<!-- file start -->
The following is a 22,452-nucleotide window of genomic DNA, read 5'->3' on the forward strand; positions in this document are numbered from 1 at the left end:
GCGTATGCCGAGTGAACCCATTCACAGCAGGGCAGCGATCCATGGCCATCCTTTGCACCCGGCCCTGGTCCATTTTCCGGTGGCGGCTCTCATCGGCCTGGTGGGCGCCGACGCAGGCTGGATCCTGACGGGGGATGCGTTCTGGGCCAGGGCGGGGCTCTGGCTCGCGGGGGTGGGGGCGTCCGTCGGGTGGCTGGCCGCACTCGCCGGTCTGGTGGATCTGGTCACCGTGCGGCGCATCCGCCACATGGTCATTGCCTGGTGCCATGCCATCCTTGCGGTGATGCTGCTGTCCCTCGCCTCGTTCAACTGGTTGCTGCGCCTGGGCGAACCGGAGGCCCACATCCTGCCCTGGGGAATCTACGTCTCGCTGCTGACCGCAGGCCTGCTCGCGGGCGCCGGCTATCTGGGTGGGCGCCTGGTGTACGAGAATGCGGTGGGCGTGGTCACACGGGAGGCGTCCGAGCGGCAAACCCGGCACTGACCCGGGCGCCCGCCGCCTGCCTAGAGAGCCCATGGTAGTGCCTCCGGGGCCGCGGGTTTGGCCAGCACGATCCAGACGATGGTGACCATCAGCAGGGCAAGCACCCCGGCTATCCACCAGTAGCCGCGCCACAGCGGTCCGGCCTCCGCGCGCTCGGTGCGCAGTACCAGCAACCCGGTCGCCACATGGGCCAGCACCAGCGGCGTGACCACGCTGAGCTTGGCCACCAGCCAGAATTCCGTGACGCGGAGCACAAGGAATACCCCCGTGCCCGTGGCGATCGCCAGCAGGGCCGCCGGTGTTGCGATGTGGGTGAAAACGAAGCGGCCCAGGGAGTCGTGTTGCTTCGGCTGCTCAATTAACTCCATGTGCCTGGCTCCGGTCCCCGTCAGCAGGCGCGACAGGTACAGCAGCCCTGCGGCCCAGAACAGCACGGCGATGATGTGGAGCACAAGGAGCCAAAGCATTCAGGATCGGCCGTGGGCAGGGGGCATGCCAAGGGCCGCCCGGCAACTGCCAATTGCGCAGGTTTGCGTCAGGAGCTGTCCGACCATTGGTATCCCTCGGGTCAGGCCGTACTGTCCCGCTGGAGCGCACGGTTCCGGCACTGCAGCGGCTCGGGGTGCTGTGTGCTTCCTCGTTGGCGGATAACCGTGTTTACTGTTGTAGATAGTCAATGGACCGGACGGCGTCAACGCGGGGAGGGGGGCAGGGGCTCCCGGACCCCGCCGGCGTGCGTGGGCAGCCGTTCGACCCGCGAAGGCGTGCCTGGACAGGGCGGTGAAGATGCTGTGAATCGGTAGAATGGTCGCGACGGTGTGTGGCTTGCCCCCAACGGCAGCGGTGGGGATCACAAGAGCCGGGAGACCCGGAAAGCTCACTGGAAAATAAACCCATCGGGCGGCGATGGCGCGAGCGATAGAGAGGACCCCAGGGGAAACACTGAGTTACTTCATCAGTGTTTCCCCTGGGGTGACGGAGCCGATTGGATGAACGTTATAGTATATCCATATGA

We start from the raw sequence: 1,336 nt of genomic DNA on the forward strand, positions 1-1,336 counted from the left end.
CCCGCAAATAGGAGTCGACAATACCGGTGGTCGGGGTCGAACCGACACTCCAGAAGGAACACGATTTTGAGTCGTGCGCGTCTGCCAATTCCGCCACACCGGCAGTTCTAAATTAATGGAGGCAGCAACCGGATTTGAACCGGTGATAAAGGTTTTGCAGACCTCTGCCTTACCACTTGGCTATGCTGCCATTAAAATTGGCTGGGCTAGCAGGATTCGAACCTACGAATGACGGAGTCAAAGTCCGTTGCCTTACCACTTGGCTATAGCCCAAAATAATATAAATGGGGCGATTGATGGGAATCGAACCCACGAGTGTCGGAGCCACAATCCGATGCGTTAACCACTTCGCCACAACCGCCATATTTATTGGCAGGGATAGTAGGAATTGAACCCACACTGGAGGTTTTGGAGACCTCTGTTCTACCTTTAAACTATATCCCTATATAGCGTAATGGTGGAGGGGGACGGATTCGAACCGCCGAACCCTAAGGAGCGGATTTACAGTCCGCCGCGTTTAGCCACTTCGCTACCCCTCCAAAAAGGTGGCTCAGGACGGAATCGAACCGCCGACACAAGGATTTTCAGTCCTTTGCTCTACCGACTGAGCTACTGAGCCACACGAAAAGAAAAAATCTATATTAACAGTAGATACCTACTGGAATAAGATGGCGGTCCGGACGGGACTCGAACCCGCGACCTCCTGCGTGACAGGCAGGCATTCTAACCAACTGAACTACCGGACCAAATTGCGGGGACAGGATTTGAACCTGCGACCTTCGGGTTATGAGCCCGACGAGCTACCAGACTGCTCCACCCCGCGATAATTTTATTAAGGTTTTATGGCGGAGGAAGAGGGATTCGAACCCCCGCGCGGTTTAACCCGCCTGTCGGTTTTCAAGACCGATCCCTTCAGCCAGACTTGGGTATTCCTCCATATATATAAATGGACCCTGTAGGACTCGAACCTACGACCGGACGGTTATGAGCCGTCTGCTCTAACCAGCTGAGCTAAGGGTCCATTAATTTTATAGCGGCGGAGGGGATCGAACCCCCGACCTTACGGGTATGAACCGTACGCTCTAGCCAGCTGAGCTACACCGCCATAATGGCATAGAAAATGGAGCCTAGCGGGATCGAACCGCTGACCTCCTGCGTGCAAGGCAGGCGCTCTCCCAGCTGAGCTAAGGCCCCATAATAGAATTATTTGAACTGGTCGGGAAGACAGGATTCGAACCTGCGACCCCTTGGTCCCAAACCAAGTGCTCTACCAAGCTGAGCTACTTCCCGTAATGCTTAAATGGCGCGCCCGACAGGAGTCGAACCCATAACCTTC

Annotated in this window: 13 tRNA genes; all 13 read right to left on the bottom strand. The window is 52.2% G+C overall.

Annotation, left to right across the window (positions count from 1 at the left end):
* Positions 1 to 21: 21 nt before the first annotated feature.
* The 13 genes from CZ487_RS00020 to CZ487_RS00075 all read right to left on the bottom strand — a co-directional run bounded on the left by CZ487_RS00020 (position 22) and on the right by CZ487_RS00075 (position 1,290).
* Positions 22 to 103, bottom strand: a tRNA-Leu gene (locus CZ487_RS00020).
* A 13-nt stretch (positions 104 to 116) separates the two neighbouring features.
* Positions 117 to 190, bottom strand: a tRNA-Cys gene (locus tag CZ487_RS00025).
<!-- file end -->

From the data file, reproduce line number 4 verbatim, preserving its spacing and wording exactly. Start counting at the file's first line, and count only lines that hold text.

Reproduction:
CCCGCAAATAGGAGTCGACAATACCGGTGGTCGGGGTCGAACCGACACTCCAGAAGGAACACGATTTTGAGTCGTGCGCGTCTGCCAATTCCGCCACACCGGCAGTTCTAAATTAATGGAGGCAGCAACCGGATTTGAACCGGTGATAAAGGTTTTGCAGACCTCTGCCTTACCACTTGGCTATGCTGCCATTAAAATTGGCTGGGCTAGCAGGATTCGAACCTACGAATGACGGAGTCAAAGTCCGTTGCCTTACCACTTGGCTATAGCCCAAAATAATATAAATGGGGCGATTGATGGGAATCGAACCCACGAGTGTCGGAGCCACAATCCGATGCGTTAACCACTTCGCCACAACCGCCATATTTATTGGCAGGGATAGTAGGAATTGAACCCACACTGGAGGTTTTGGAGACCTCTGTTCTACCTTTAAACTATATCCCTATATAGCGTAATGGTGGAGGGGGACGGATTCGAACCGCCGAACCCTAAGGAGCGGATTTACAGTCCGCCGCGTTTAGCCACTTCGCTACCCCTCCAAAAAGGTGGCTCAGGACGGAATCGAACCGCCGACACAAGGATTTTCAGTCCTTTGCTCTACCGACTGAGCTACTGAGCCACACGAAAAGAAAAAATCTATATTAACAGTAGATACCTACTGGAATAAGATGGCGGTCCGGACGGGACTCGAACCCGCGACCTCCTGCGTGACAGGCAGGCATTCTAACCAACTGAACTACCGGACCAAATTGCGGGGACAGGATTTGAACCTGCGACCTTCGGGTTATGAGCCCGACGAGCTACCAGACTGCTCCACCCCGCGATAATTTTATTAAGGTTTTATGGCGGAGGAAGAGGGATTCGAACCCCCGCGCGGTTTAACCCGCCTGTCGGTTTTCAAGACCGATCCCTTCAGCCAGACTTGGGTATTCCTCCATATATATAAATGGACCCTGTAGGACTCGAACCTACGACCGGACGGTTATGAGCCGTCTGCTCTAACCAGCTGAGCTAAGGGTCCATTAATTTTATAGCGGCGGAGGGGATCGAACCCCCGACCTTACGGGTATGAACCGTACGCTCTAGCCAGCTGAGCTACACCGCCATAATGGCATAGAAAATGGAGCCTAGCGGGATCGAACCGCTGACCTCCTGCGTGCAAGGCAGGCGCTCTCCCAGCTGAGCTAAGGCCCCATAATAGAATTATTTGAACTGGTCGGGAAGACAGGATTCGAACCTGCGACCCCTTGGTCCCAAACCAAGTGCTCTACCAAGCTGAGCTACTTCCCGTAATGCTTAAATGGCGCGCCCGACAGGAGTCGAACCCATAACCTTC